White people with bananas is not the best way of tackling racism

During Sunday night’s game between Villareal and Barcelona, full-back Dani Alves was the victim of racist abuse when a member of the crowd threw a banana at him. Alves causally bent down, picked it up, peeled it before eating it and then taking a corner as if nothing had happened.

But something had happened. 

The reaction of the rest of the world was to praise Alves, rightly, for the way he handled the matter, something as a white person I have no real hope of truly understanding, no matter how enlightened I think I am. If you haven’t been persecuted, threatened and abused because of the colour of your skin, the arrangement of your chromosomes or your sexuality, it’s hard to truly grasp what it means to be a member of a persecuted minority, as much as we would all like to.

Social media sprung to life. By the end of Monday Twitter was awash with people all posing with a banana in solidarity of Alves – the hashtag #wereallmonkeys was born.

Leaving aside that we are all great apes who share a common ancestor with monkeys and not actually monkeys, I get the idea and I support the premise that we are all one and the same but I still couldn’t shake the feeling that there is something inherently wrong about white people posing with bananas in support of a person who has been racially abused.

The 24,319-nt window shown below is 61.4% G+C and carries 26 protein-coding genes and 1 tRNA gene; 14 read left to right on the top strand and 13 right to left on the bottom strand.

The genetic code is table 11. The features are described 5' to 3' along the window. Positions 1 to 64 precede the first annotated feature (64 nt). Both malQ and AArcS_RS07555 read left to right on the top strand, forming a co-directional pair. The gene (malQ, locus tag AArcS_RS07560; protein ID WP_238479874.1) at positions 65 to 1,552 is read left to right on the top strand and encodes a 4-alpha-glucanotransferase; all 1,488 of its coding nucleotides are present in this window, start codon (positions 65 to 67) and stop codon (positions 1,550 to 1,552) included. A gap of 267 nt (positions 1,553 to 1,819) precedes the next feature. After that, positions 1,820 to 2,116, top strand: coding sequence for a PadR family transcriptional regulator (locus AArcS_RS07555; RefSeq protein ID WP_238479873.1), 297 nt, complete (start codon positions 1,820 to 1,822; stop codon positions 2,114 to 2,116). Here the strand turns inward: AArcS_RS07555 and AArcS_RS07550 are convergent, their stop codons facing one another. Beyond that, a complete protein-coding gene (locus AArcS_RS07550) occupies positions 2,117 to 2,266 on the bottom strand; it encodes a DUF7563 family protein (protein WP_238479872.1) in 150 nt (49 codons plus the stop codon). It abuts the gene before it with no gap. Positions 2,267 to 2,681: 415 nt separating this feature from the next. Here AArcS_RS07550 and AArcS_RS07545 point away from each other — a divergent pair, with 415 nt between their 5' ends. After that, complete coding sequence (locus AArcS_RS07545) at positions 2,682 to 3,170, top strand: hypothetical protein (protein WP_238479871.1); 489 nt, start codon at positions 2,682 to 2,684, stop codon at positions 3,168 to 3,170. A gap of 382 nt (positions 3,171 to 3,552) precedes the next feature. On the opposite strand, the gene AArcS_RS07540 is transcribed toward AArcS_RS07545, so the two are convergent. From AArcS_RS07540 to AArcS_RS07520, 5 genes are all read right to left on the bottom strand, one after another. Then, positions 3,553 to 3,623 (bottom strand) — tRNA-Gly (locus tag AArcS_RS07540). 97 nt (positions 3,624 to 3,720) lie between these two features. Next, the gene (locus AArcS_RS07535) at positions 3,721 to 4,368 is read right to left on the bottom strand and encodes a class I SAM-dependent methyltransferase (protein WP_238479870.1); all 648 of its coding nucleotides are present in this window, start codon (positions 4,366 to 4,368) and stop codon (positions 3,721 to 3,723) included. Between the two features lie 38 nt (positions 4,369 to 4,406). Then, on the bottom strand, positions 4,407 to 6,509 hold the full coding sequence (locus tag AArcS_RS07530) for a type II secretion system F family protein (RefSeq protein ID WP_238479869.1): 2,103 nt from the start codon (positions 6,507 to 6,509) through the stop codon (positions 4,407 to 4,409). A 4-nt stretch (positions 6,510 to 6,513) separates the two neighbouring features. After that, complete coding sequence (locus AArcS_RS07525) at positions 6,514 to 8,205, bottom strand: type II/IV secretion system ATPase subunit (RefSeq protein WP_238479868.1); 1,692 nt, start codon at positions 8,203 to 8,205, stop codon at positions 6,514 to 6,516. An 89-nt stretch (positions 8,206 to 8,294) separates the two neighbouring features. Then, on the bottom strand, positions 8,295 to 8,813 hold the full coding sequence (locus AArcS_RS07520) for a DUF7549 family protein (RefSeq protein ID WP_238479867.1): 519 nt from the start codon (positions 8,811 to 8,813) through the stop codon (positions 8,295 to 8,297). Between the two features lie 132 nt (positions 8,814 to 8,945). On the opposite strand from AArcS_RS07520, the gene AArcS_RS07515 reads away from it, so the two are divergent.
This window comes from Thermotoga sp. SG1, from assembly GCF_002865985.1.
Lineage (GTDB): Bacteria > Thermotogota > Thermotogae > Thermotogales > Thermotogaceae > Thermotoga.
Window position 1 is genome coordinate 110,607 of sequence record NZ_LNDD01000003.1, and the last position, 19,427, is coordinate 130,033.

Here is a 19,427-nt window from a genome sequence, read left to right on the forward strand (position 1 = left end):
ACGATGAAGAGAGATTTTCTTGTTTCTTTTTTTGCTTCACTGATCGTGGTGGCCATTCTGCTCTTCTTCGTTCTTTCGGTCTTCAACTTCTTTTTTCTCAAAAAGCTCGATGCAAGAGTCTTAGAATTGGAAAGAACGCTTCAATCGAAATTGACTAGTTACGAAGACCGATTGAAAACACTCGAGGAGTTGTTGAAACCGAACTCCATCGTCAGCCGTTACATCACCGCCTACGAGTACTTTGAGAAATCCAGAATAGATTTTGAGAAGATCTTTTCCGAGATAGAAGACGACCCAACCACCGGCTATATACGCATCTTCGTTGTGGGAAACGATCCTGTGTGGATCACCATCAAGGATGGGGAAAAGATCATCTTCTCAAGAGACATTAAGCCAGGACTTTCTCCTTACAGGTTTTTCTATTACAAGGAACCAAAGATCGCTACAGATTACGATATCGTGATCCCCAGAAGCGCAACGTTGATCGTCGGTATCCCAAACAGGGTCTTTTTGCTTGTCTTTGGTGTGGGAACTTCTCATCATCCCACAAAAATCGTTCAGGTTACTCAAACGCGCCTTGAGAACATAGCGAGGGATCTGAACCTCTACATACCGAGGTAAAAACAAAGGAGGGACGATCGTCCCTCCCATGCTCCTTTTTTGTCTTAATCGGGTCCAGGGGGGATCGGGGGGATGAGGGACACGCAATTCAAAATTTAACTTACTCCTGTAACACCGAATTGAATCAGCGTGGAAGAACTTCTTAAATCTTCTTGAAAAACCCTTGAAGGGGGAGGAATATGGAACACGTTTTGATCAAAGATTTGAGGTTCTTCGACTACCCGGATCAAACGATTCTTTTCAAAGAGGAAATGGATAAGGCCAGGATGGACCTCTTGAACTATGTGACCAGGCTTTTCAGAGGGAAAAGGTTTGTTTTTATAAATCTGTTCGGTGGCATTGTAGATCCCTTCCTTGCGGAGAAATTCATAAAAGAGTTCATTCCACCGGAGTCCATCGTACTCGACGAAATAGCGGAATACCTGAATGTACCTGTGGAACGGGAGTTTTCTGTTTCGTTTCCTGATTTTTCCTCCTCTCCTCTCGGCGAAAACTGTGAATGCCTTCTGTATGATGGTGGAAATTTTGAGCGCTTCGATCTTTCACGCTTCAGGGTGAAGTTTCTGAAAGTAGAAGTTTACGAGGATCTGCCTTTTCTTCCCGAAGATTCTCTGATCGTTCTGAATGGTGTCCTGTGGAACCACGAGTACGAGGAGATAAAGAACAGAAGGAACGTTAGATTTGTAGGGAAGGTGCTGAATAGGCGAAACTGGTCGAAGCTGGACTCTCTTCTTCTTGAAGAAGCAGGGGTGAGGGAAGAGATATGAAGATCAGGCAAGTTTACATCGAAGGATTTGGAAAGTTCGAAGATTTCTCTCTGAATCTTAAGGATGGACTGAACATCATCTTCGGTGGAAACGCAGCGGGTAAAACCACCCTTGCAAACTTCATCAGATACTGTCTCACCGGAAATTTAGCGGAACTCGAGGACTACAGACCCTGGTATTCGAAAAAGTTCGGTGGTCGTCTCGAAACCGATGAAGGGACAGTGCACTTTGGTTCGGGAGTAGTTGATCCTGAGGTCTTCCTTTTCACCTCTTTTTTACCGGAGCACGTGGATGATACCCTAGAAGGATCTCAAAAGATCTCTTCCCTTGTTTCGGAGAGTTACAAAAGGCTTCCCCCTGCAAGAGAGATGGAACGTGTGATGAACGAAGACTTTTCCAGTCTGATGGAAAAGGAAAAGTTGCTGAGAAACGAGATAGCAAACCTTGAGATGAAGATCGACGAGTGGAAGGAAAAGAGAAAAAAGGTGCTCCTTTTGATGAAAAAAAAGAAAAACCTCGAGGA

I spoke to my followers on Twitter about and, sure enough, quite a number of black people came back to tell me that they felt ‘uncomfortable’ about it to say the least.

The banana has been used as a tool of oppression by white people, something to ‘remind’ black people of their station in life and ensure that they don’t get any ideas that they might possibly be just as equal as the rest of us. It has been wielded with spite and it is not for white people to ‘reclaim.’ White people with bananas is where some of the trouble started, we should be putting them down, not picking them up in record numbers.

Of course, there are those who think me saying that white people shouldn’t be posing with bananas in this fashion is, in itself racist. I would implore those people to go out and investigate what racism actually is. Pointing out that members of one race, which has systematically oppressed members of another, probably shouldn’t be making light of the whole thing using something which has traditionally been used as an object of insult in the first place is not quite the same as being systematically oppressed. 

I get that the whole thing is meant in a positive way, I really do. I just think that it’s a little bit misguided and a little bit offensive.

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Lee Hurley

Writer specialising in good football and bad relationships. If in doubt, assume sarcasm.